Suddenly the King steps up to the plate and makes a genuine effort to help his daughter. In order to motivate her to break through, he pretends, quite convincingly, that he will have Vaudémont killed for trespassing if the cure doesn't work. The point is that love is the ultimate motivation. Vaudémont for his part gallantly declares that he loves Iolanta regardless of whether or not she can see. Bravely jumping into the unknown, Iolanta submits to the mysterious cure, and it works. She sings an aria about her experience. The King consents to the marriage of Iolanta and Vaudémont. Then a huge chorus appears out of nowhere for a glorious grand finale.

Ibn-Hakia, played by Elchin Azizov,
with Iolanta after her sight is restored.
The script of this opera is a remarkable critique of the roles of men and women, and a feminist interpretation was enhanced by producer Mariusz Trelinski. He symbolized Iolanta's inner world of darkness by the forbidding forest surrounding her sterile chamber. Iolanta's father dominates her life for selfish reasons, as fathers have been known to do, and prevents her sexual awakening, a common tactic. She is treated like a doll without a will, and her father, her doctor, and her suitor compete for control.

The ending is joyous—with Iolanta having her dreams come true. But, if you take these characters seriously, wouldn't you guess that her husband might to turn out to be another kind of keeper? Won't he want to dominate her, to keep her for himself, to frustrate her continuing desire for knowledge?

This brings us to the second opera on this double bill.

Bluebeard's Castle by Béla Bartók, 1911

Producer Mariusz Trelinski manages to make it seem that Bluebeard's Castle could be taking up where Iolanta left off, and that instead of living "happily ever after," she might be entering a nightmare in which she ends up back where she started, or a symbolically similar situation.

The victimized woman in this opera is known as Judith. She is a new bride who has, like Iolanta at the end of the previous opera, abandoned her family and everything in search of love and truth. Her new husband's castle seems to be in another part of the same creepy forest where Iolanta had been living. Iolanta's lonely abode and Bluebeard's huge mansion are both adorned with skulls and horns of deer.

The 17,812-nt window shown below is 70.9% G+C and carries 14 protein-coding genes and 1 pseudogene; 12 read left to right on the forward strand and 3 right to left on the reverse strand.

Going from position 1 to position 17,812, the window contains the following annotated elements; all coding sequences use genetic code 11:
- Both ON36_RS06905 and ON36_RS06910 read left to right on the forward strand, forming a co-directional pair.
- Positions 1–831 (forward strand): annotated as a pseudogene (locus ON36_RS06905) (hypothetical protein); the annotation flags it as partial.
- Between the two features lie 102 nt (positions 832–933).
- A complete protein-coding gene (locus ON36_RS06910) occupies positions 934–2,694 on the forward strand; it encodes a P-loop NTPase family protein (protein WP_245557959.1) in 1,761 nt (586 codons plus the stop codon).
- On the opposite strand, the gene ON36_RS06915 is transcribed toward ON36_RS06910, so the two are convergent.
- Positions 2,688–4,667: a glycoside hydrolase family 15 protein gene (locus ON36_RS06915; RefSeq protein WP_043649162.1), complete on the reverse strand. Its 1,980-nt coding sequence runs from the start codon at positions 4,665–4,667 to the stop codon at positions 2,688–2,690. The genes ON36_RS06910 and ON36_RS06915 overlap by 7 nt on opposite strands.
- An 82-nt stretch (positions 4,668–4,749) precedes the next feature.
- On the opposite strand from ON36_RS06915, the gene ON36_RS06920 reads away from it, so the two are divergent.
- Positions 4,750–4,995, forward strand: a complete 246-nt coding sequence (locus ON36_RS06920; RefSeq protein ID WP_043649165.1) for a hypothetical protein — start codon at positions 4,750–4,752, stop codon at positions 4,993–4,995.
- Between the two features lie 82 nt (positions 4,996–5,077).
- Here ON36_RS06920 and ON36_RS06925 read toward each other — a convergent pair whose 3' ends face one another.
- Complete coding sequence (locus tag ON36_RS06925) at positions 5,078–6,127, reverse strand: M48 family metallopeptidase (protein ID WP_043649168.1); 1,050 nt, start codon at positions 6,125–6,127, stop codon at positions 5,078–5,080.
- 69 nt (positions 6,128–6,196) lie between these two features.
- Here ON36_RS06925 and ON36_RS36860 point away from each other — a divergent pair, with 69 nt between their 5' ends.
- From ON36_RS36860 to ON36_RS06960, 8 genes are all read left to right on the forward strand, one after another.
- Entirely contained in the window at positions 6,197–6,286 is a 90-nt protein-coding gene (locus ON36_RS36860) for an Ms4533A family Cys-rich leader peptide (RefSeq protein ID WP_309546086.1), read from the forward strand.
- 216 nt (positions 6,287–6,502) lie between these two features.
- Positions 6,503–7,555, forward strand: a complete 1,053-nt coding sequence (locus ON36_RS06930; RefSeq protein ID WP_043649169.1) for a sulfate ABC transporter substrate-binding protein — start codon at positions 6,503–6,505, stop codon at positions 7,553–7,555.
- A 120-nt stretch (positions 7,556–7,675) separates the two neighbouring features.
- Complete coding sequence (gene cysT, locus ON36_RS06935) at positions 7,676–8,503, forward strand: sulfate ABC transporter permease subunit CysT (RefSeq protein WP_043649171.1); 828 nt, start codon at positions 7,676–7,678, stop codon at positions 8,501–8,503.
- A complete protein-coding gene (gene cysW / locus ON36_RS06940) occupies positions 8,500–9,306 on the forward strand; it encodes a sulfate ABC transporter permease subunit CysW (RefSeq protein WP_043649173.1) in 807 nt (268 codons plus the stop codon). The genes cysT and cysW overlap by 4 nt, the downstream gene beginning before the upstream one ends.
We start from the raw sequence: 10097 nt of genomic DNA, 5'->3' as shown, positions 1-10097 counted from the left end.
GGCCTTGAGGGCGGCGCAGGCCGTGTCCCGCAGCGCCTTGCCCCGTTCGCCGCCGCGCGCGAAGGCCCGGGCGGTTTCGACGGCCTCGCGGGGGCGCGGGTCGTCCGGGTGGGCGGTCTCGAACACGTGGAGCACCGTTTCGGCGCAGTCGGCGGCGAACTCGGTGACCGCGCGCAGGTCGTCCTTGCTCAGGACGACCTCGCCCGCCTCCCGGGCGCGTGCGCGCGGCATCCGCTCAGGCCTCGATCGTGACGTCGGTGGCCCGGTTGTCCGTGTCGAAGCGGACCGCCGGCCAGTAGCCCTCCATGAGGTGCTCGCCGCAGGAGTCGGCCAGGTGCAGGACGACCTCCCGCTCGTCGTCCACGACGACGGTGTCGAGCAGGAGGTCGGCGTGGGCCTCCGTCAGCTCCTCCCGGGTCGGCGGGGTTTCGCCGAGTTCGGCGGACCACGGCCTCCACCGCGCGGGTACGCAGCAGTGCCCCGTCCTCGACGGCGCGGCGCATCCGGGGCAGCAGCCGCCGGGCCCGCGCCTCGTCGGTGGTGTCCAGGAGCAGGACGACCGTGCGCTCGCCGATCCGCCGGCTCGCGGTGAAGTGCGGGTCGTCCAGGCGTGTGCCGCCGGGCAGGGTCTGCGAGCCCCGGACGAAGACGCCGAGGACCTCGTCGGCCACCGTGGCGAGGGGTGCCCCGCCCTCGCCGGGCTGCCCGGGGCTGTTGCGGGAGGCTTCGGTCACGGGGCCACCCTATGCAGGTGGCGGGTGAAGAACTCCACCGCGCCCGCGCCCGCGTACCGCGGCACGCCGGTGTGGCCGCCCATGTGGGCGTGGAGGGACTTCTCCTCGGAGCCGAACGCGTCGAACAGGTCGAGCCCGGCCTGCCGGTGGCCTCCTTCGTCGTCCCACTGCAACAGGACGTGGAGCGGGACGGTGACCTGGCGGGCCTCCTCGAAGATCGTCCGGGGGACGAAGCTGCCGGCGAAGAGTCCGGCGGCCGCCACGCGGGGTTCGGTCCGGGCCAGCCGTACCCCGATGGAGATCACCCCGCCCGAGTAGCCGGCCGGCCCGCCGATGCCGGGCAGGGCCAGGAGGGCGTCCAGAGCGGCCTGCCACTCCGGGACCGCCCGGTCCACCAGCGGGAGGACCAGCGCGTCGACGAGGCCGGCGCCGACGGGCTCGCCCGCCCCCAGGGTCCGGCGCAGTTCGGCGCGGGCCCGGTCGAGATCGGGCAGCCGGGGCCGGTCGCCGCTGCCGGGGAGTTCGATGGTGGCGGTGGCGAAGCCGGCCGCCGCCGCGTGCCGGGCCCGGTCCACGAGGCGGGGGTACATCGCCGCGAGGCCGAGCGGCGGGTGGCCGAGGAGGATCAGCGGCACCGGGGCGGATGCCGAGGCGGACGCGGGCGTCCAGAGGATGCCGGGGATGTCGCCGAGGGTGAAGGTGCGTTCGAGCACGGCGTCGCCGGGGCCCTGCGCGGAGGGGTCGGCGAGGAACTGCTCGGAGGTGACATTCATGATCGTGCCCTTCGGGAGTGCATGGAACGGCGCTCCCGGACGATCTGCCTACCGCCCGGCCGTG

In fact, the deer imagery throughout gives a clue to Trelinksi's interpretation. During Iolanta's orchestral prologue, images of deer are shown with that "caught in the headlights" look, and when King René enters he has been out hunting, and carries a carcass, which he hangs and guts. Like the deer, women in these operas are victims of the male urge to dominate.

The most fascinating aspect of this opera for me was the fit figure of Nadja Michael, the soprano who sang the role of Judith. Her arms are sculpted, her abs are firm, her back muscles ripple, and her breasts are worthy of Renoir. I kept thinking, "There's a singer who spends a lot of time at the gym."
Trelinski produces films as well as opera in his native Poland, and he used Michael's expressive body to great advantage to tell the story. She is presented in a sexy dress, a skimpy slip, and in one scene, she appears in a bathtub, tantalizingly close to naked. Naturally, Michael is a very physical actress, and expresses her feelings as much with her body as with her voice. (For her final bow, she put her hands flat on the floor, absolutely the greatest flexibility I've ever seen in an opera singer.)

Producer Trelinski shows of Nadja Michael's
rippling back muscles.
Imagine! An athletic soprano!
In an interview, Nadja Michael said that she thinks every woman has a self-destructive desire to submit completely to a powerful man. Iolanta, for instance, has been totally dominated by her father, and totally cared for. Wouldn't it be likely that she would slip back into a similar relationship? Moreover, since she had gotten started on a quest for knowledge, wouldn't she want to know more and more, especially about her new husband? Thus, Judith wants to know everything about her new home; she wants to open all the doors, and Bluebeard reluctantly complies.

Judith wants Bluebeard to reveal all his secrets,
here symbolized by a door with decorative bars.
Here is the power of myth again. Let's just say Bluebeard is everyman, enlarged to frightening dimensions. Wouldn't it be true that most men have done things they would prefer to hide from their wives? Some sort of recklessness, a gross lack of sensitivity, taking advantage of someone's weakness, perhaps outright deceit? And so these secrets are symbolized for Bluebeard by one room full of weapons of war, another of instruments of torture, and another by ill-gotten gain, represented by blood-stained jewels.

A big clunker here is why does Judith marry Bluebeard even though she has heard bad rumors about him? Is it so unusual for a woman to marry a man that her family and friends disapprove? To love some guy despite his flaws? To think that her love is so great it can heal him and bring out his true virtue?